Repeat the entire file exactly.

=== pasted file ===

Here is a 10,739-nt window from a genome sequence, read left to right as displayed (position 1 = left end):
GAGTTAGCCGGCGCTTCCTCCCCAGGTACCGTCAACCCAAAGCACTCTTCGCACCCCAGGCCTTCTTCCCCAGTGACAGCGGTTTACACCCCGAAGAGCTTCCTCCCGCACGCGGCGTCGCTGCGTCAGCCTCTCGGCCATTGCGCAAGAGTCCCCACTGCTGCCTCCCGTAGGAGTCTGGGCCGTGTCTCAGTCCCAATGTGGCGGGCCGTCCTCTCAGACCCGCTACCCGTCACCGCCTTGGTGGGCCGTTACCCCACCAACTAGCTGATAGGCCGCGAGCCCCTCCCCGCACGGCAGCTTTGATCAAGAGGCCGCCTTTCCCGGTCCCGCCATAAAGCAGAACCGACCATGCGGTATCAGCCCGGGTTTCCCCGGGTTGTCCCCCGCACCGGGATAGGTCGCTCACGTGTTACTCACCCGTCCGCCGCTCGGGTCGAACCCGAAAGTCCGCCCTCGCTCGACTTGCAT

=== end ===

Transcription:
Here is a 10,739-nt window from a genome sequence, read left to right as displayed (position 1 = left end):
GAGTTAGCCGGCGCTTCCTCCCCAGGTACCGTCAACCCAAAGCACTCTTCGCACCCCAGGCCTTCTTCCCCAGTGACAGCGGTTTACACCCCGAAGAGCTTCCTCCCGCACGCGGCGTCGCTGCGTCAGCCTCTCGGCCATTGCGCAAGAGTCCCCACTGCTGCCTCCCGTAGGAGTCTGGGCCGTGTCTCAGTCCCAATGTGGCGGGCCGTCCTCTCAGACCCGCTACCCGTCACCGCCTTGGTGGGCCGTTACCCCACCAACTAGCTGATAGGCCGCGAGCCCCTCCCCGCACGGCAGCTTTGATCAAGAGGCCGCCTTTCCCGGTCCCGCCATAAAGCAGAACCGACCATGCGGTATCAGCCCGGGTTTCCCCGGGTTGTCCCCCGCACCGGGATAGGTCGCTCACGTGTTACTCACCCGTCCGCCGCTCGGGTCGAACCCGAAAGTCCGCCCTCGCTCGACTTGCAT